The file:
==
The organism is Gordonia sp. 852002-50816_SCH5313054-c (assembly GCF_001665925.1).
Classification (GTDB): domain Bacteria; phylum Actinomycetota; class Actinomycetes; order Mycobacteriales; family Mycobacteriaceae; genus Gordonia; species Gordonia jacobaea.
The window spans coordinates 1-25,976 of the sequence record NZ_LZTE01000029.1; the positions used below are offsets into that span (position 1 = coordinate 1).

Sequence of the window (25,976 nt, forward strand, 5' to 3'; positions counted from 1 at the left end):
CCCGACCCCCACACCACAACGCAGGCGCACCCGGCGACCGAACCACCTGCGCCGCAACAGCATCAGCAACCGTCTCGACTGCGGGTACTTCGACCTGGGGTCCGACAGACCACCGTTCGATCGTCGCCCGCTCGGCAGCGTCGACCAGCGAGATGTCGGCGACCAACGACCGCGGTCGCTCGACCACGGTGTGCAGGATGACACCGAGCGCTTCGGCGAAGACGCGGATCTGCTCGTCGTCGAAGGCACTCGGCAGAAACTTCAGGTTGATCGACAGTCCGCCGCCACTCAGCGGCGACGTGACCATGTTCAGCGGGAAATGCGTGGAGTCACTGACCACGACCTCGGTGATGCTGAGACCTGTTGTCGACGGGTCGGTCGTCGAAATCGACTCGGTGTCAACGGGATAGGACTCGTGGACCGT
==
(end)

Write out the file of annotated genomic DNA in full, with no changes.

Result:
The organism is Gordonia sp. 852002-50816_SCH5313054-c (assembly GCF_001665925.1).
Classification (GTDB): domain Bacteria; phylum Actinomycetota; class Actinomycetes; order Mycobacteriales; family Mycobacteriaceae; genus Gordonia; species Gordonia jacobaea.
The window spans coordinates 1-25,976 of the sequence record NZ_LZTE01000029.1; the positions used below are offsets into that span (position 1 = coordinate 1).

Sequence of the window (25,976 nt, forward strand, 5' to 3'; positions counted from 1 at the left end):
CCCGACCCCCACACCACAACGCAGGCGCACCCGGCGACCGAACCACCTGCGCCGCAACAGCATCAGCAACCGTCTCGACTGCGGGTACTTCGACCTGGGGTCCGACAGACCACCGTTCGATCGTCGCCCGCTCGGCAGCGTCGACCAGCGAGATGTCGGCGACCAACGACCGCGGTCGCTCGACCACGGTGTGCAGGATGACACCGAGCGCTTCGGCGAAGACGCGGATCTGCTCGTCGTCGAAGGCACTCGGCAGAAACTTCAGGTTGATCGACAGTCCGCCGCCACTCAGCGGCGACGTGACCATGTTCAGCGGGAAATGCGTGGAGTCACTGACCACGACCTCGGTGATGCTGAGACCTGTTGTCGACGGGTCGGTCGTCGAAATCGACTCGGTGTCAACGGGATAGGACTCGTGGACCGT